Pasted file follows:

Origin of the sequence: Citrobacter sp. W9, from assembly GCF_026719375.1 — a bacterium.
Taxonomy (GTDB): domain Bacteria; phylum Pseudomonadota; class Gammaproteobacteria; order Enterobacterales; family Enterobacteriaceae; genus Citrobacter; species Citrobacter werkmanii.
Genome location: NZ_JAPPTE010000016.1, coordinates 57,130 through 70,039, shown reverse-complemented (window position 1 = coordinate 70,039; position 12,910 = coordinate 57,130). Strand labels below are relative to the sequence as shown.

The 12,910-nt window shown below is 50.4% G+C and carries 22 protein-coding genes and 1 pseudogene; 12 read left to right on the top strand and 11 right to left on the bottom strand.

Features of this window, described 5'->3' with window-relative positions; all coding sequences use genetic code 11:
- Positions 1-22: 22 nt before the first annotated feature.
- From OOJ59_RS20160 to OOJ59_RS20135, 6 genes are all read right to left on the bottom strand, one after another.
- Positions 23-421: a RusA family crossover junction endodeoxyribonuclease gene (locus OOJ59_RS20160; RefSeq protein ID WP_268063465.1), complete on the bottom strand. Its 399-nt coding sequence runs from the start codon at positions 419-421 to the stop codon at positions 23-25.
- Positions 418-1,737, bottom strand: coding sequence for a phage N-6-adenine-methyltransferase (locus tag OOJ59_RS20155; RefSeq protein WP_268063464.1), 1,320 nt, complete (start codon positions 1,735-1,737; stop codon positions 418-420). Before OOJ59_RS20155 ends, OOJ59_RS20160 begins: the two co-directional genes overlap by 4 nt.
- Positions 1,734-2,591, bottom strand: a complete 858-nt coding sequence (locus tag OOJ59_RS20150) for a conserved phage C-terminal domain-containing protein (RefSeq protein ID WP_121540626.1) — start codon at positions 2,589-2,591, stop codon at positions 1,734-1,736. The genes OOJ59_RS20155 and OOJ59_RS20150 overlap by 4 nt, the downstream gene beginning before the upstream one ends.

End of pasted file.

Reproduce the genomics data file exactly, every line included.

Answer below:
Origin of the sequence: Citrobacter sp. W9, from assembly GCF_026719375.1 — a bacterium.
Taxonomy (GTDB): domain Bacteria; phylum Pseudomonadota; class Gammaproteobacteria; order Enterobacterales; family Enterobacteriaceae; genus Citrobacter; species Citrobacter werkmanii.
Genome location: NZ_JAPPTE010000016.1, coordinates 57,130 through 70,039, shown reverse-complemented (window position 1 = coordinate 70,039; position 12,910 = coordinate 57,130). Strand labels below are relative to the sequence as shown.

The 12,910-nt window shown below is 50.4% G+C and carries 22 protein-coding genes and 1 pseudogene; 12 read left to right on the top strand and 11 right to left on the bottom strand.

Features of this window, described 5'->3' with window-relative positions; all coding sequences use genetic code 11:
- Positions 1-22: 22 nt before the first annotated feature.
- From OOJ59_RS20160 to OOJ59_RS20135, 6 genes are all read right to left on the bottom strand, one after another.
- Positions 23-421: a RusA family crossover junction endodeoxyribonuclease gene (locus OOJ59_RS20160; RefSeq protein ID WP_268063465.1), complete on the bottom strand. Its 399-nt coding sequence runs from the start codon at positions 419-421 to the stop codon at positions 23-25.
- Positions 418-1,737, bottom strand: coding sequence for a phage N-6-adenine-methyltransferase (locus tag OOJ59_RS20155; RefSeq protein WP_268063464.1), 1,320 nt, complete (start codon positions 1,735-1,737; stop codon positions 418-420). Before OOJ59_RS20155 ends, OOJ59_RS20160 begins: the two co-directional genes overlap by 4 nt.
- Positions 1,734-2,591, bottom strand: a complete 858-nt coding sequence (locus tag OOJ59_RS20150) for a conserved phage C-terminal domain-containing protein (RefSeq protein ID WP_121540626.1) — start codon at positions 2,589-2,591, stop codon at positions 1,734-1,736. The genes OOJ59_RS20155 and OOJ59_RS20150 overlap by 4 nt, the downstream gene beginning before the upstream one ends.